Buddha had a most practical goal, to give others the chance to become like him. He instructed his students to ask any questions they wanted and to continue until they were satisfied. With his powerful presence, it was important that his students did not just choose the easy way and start believing things. Therefore he frequently used concept shattering methods.
It is said that one monk was afraid of the doctor but had a bump on his head that was infected. The doctor went to Buddha and said, “He always runs away from me and if I don’t operate, it will go into his brain and he will die.” So Buddha replied, “Tonight I will give a teaching which will especially interest him. While he is listening with the others, you come from behind and do the operation.” It is actually said that the man only knew the bump was gone after the teaching ended.
It seems that Buddha could have sold refrigerators in Greenland and woolen underwear in the Congo. But he also knew how quickly superficial convictions can change. That’s why his teachings always included a phase of analysis and clarification. What he wanted to avoid were teachings that were fulfilling on a Friday afternoon before a sunny weekend but lacked power on a rainy Monday morning when the boss is sour. He provoked his students to be sure that they really understood what was said and that the level of teachings corresponded to their lives.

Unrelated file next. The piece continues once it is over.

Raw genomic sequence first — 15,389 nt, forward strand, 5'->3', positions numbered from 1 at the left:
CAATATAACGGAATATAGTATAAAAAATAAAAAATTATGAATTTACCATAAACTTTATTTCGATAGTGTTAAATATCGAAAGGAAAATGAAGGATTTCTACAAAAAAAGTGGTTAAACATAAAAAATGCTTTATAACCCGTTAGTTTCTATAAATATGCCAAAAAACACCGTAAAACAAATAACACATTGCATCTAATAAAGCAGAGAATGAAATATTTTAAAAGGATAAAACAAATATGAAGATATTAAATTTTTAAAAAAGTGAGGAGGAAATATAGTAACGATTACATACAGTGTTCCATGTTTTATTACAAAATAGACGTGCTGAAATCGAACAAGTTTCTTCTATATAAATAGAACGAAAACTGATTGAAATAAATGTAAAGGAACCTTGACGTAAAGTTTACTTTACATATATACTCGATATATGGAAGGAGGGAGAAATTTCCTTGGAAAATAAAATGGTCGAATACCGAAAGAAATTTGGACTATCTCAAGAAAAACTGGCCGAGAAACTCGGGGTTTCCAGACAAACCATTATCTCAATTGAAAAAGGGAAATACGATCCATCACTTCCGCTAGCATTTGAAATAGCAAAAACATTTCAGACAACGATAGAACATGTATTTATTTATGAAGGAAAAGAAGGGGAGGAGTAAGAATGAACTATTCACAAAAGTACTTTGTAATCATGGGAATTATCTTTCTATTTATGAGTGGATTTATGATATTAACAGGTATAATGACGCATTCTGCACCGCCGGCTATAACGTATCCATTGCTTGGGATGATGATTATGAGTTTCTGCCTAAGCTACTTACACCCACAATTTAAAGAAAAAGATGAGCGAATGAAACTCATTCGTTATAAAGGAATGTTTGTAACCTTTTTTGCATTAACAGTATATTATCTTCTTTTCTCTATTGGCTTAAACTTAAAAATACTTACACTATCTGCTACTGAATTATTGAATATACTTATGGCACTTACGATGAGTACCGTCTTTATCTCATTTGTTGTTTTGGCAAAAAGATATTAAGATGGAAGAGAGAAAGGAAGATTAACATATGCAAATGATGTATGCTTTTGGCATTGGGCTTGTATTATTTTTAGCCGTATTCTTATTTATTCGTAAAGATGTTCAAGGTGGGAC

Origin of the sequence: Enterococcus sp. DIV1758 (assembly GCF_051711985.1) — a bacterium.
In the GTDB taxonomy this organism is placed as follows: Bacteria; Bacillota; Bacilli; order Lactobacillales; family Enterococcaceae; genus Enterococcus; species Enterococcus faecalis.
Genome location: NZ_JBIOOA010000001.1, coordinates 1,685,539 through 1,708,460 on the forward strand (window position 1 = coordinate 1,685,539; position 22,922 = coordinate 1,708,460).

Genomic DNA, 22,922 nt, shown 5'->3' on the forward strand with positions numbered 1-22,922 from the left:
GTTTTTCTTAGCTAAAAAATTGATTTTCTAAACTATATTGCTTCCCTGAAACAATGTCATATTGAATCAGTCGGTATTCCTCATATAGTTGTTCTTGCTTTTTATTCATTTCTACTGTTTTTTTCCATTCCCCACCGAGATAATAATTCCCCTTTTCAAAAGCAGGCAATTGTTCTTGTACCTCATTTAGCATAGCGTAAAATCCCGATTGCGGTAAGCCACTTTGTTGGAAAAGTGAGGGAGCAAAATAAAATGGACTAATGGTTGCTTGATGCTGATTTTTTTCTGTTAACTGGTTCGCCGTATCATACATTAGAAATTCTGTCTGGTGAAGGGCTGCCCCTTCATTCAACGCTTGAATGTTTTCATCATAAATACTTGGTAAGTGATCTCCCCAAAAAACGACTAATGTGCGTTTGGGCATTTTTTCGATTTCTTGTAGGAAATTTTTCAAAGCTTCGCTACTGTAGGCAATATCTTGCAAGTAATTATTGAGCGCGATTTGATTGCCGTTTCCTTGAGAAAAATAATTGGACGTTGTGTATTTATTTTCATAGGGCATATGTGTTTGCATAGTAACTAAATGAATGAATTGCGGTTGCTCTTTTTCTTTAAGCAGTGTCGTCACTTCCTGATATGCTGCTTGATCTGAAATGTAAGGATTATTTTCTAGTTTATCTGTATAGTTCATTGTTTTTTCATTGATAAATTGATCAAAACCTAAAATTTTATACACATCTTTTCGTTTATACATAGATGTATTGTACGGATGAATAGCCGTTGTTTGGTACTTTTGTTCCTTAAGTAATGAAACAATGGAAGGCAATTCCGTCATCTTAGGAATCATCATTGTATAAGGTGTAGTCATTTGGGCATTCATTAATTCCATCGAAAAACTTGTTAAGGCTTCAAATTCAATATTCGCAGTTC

Buddha’s teachings consist of 84,000 non-dogmatic instructions and pieces of advice, contained in four groups of 21,000 each. In print, they fill 108 books, called the Kanjur. If we take these teachings as information to study and learn, we see that three of the groups are fit for that, but the fourth one is not. The Vinaya, given against desire and attachment, holds rules mainly for monks and nuns. It concerns things to do and not to do. His second field of advice, the Sutra, is for lay people. It transforms anger and shows us how to skillfully protect others and benefit society. The third group, called Abhidharma, targets ignorance. It is a practical and very interesting kind of logic, unlike the formal kinds we learn at Western universities. Buddhist logic deals with scenarios that can be understood through real world observations, and avoids premises that cannot be solved with experience.